Catholics in Woodside, Queens are preparing for a Mass overhaul, as beginning next Sunday, English services in the United States will follow a different translation of the original Latin text. NY1’s Shazia Khan filed the following report.
When Monsignor Michael Hardiman is not leading Mass at St. Sebastian in Woodside, he's rehearsing for another one.
“About 95 percent of the words used at Mass are going to be changed. That's a lot,” said Hardiman.
Starting next Sunday, English language Mass in the United States will follow a more literal translation of the Roman Missal, the book containing the Catholic prayers and chants spoken during services.
The Second Vatican Council first introduced the Missal in 1965. It was translated from Latin into English several years later.
“It was thought that perhaps the first translation perhaps missed some of the scriptural references and unique images and theological nuance that is contained in the original Latin versions of those prayers,” said Reverend Matthew Ernest of the New York Archdiocese Roman Missal Resource Committee.
In 2000, Pope John Paul II called for another edition of the missal and a translation more in line with the Latin text. More than a decade later, the new translation is ready for the masses. It will largely affect the priest as well as the deacon's spoken words during the Mass.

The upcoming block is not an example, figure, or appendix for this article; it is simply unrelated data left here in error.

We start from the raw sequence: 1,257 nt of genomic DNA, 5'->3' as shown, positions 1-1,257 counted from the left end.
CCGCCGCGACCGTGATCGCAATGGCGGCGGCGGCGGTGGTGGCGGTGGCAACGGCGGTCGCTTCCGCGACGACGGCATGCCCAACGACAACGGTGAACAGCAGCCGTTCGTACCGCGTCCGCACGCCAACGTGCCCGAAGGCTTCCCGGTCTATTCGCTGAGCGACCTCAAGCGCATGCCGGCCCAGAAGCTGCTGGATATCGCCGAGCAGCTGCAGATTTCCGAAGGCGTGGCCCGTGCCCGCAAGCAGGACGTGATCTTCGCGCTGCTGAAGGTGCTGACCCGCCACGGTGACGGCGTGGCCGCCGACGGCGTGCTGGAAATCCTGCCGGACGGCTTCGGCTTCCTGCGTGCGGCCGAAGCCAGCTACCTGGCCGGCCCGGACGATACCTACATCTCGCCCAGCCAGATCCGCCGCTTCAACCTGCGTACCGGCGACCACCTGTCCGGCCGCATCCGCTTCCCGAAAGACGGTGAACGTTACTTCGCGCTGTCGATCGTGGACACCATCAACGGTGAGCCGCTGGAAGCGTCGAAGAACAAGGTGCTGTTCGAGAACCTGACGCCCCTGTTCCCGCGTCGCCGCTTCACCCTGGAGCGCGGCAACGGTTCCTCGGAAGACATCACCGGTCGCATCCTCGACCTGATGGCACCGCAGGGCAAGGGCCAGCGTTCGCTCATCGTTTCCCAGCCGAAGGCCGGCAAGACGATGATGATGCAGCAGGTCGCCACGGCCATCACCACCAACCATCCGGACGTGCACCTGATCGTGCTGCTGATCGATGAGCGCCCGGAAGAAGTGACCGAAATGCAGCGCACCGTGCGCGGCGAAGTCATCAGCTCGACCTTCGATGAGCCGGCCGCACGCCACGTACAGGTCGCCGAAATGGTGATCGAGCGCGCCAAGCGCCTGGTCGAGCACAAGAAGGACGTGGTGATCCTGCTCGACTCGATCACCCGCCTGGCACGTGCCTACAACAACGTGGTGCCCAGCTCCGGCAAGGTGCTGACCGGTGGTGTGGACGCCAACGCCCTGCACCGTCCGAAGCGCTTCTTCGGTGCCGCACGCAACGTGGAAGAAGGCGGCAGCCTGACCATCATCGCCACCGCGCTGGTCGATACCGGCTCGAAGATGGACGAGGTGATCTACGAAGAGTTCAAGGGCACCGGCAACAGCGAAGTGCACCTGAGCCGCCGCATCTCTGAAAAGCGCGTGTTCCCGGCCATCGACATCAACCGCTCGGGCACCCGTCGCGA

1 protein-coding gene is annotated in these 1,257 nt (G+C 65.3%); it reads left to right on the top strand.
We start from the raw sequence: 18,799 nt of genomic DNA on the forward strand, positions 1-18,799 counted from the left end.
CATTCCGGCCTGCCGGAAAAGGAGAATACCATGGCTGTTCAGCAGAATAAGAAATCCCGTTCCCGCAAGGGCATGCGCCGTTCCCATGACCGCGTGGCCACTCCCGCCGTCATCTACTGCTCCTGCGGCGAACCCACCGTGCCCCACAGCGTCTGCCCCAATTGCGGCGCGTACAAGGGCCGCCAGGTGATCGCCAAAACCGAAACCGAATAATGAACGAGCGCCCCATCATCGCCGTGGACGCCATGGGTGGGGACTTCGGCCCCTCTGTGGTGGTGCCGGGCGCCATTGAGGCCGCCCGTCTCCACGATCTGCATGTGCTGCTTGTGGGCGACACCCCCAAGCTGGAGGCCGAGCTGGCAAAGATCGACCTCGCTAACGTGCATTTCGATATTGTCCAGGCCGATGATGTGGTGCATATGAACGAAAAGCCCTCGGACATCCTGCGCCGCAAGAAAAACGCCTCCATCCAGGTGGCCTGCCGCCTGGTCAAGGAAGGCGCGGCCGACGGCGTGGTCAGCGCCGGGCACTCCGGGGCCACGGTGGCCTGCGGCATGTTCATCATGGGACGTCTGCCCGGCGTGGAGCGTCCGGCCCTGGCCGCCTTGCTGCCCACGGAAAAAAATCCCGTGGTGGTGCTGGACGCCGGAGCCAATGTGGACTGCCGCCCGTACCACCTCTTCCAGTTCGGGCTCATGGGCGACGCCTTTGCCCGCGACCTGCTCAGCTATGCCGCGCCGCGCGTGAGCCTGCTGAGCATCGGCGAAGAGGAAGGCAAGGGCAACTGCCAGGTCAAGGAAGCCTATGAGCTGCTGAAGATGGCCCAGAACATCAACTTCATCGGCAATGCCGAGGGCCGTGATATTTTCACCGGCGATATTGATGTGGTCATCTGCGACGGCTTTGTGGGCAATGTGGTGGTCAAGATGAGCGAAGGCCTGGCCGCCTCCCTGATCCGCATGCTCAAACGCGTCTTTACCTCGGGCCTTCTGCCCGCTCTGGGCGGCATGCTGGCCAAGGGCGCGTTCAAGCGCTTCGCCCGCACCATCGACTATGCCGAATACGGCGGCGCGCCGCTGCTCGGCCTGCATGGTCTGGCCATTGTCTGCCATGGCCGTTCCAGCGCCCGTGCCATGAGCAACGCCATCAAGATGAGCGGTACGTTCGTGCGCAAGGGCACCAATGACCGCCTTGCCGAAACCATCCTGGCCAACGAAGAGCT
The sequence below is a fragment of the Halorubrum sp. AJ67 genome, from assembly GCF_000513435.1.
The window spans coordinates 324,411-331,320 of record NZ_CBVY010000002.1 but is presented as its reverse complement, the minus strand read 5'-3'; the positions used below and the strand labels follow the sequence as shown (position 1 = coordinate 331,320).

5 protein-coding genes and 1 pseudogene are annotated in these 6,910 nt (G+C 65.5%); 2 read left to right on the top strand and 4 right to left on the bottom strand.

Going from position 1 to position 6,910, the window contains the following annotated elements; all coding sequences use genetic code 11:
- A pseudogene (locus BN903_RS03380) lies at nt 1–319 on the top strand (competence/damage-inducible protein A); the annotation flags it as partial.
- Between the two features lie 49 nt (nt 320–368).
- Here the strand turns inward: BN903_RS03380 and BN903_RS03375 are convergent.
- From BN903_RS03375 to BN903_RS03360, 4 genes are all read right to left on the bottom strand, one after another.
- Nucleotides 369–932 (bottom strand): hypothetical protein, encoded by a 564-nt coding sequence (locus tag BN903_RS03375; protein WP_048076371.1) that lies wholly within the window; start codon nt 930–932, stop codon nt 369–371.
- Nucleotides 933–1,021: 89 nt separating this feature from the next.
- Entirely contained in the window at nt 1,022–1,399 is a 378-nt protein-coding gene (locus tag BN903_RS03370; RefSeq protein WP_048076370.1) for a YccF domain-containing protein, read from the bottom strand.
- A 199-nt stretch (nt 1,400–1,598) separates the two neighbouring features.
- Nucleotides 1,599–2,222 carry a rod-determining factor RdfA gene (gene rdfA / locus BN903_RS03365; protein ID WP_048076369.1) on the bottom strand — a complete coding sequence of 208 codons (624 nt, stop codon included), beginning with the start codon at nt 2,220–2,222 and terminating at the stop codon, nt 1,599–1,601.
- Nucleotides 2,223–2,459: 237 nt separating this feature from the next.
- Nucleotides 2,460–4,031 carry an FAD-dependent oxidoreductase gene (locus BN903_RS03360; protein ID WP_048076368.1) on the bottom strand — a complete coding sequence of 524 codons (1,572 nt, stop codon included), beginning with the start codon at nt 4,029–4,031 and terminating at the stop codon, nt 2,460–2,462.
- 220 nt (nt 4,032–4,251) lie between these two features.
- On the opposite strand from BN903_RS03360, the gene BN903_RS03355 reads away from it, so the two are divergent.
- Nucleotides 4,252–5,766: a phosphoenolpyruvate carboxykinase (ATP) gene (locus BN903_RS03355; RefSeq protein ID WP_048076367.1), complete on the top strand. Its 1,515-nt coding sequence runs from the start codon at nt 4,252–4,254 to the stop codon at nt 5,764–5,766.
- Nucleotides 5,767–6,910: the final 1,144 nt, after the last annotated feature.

Among the dozen or so changes: When the priest says "the Lord be with you,” worshippers will now say “and with your spirit” as opposed to “and also with you.”
“It's not everyday language, it’s special language, and when you start to pray in special language, it really does raise your mind in a different ways to God,” said Hardiman.
“I was born after Vatican II, so I think the church is going back to its roots, so it's a good thing,” said parishioner Joe Mcgowan.
But not all Catholics agree. Rita Ferrone has written several books on liturgy, including “Liturgy: Sacrosanctum Concilium (Rediscovering Vatican II),” and she said the new translation is not what the church needs.
“I find some of the sentences hard to understand, and I’ve been studying the liturgy for 30 years. What is the average person in the pew going to make of a sentence that is 15 lines long?” said Ferrone. “I think a lot of people will find that this is going to get in the way of their prayer, and that is a tragedy.”
Catholics will have a better sense of it when the new translation takes effect next Sunday.